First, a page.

Photos of the layout can be found on Google Photos: https://goo.gl/photos/aCAtACVjU1uPTc9E6

Gardening for nerds

I have always enjoyed plants. They are often beautiful, and when they aren’t, they are usually incredibly interesting.

Growing plants of my own has always been a challenge. Up until recently, I have not lived in a place where I felt comfortable taking ownership of the space. Additionally, I have been terribly absent minded, and unmotivated.

However, I recently, married, and bought a house which means I now have control of space.

My wife is interested in growing plants which gives me some motivation.

I am, however, still absent minded, and we’ve little experience with growing plants. Our initial attempts have been thwarted by our tendency to forget about them, and our ignorance of the conditions they need to grow.

In response to these circumstances, I decided that I could take advantage of my skills as a programmer, my knowledge of electronics, and my general ability to envision/assemble to create an indoor garden where we could more accurately control the growing environment, and automate many of the processes that often slip our minds, leading to the untimely death of too many plants.

This goal to automate the light exposure, and watering in an controlled, indoor environment actually involves the convergence of at least two different projects:

  1. An indoor garden.
  2. An electronic monitoring system capable of automating light and water dispensation.

————————————————————————————-

  1. An Indoor Garden

When I started working on my indoor garden, I had to define parameters:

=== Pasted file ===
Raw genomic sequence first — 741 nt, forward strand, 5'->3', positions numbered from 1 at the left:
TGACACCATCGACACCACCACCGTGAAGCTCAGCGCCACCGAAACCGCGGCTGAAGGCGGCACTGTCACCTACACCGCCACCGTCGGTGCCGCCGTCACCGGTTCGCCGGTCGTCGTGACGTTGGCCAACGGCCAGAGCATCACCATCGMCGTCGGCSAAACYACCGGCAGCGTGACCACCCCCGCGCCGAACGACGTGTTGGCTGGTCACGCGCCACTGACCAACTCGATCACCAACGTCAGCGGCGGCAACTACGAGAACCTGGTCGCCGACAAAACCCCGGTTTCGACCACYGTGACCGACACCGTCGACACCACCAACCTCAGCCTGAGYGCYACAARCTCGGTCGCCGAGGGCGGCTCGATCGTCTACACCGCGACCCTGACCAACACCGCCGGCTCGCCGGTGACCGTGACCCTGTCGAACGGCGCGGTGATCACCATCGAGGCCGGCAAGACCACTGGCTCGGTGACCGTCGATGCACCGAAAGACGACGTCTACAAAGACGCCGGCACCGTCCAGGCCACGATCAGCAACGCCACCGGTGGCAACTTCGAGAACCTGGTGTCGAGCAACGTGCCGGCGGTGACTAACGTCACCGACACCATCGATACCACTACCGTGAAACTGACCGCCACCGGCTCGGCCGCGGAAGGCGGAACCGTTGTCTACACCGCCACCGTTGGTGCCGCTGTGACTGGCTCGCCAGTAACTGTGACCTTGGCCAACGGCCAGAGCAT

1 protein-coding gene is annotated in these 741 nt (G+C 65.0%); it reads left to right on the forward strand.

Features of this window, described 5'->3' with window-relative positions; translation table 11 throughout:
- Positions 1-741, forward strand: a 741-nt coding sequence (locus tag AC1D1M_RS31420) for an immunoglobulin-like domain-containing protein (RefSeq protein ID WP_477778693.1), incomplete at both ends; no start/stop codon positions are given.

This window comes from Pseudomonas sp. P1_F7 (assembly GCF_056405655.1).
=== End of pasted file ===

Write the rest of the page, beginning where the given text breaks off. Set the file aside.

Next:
1. I decided that I wanted it to fit along the wall in what may be described as my dining area.
  2. I would like to minimize the depth of the garden, or the distance that the garden projects from the wall, out into the room.
  3. I’d like to maximize my use of vertical space.
  4. I would like the design to incorporate components that I have quick, easy access to.

Those parameters being established, I started doing some research.

There are many design examples for indoor gardens out there, but the first that seemed close fitting my needs was what is described as a vertical garden.

There are probably hundreds of different design options accessible by just doing a quick google image search, however, the one that seemed the most accessible to myself was one that used gutters to create horizontal rows.

Gutter Row

Styles of Vertical Gardens

Once I had a design objective, I could get to work making it a reality.

To begin with, I tried to identify some elements I wanted to include in my design:

  • Angled row, tilted slightly down on one end, to facilitate the draining of excess water.
  • Outward tilting shelves, to allow easier access.
  • Mounting points for Fluorescent lights.
  • A system for draining water with included bulkhead fittings, and vinyl tube.
  • Aluminum guttering for increased strength.
  • 6 in guttering for deeper shelves.

With all of this in mind, I drew up plans in Autocad, bought my materials, and assembled my garden.

IMG_9149

By now, I have identified a couple of problems with the original design.

First, the placement of the fourth row (bottom) does not provide enough space to include the bulkhead fitting, and drainage tube.

Second, the 2 fluorescent lights included in the original plan do not provide enough light for adequate growth. To correct this, I could try a fluorescent fixture with more bulbs, or I could try using LED lights, mounted directly above each row.

Third, the outward tilting of the shelves is somewhat unnecessary. Access to the shelves would be better accomplished by making them easily removeable.

All of that being said, here are some links to photos of the completed project, along with materials lists, and CAD drawings.

Photos of the finished product, and assembly of a Vertical Garden.

Design Files for a Vertical Garden.

Materials List of a Vertical Garden.

Prejudice

So, recently, someone made a comment within view of the public that attracted quite a bit of ire from the same.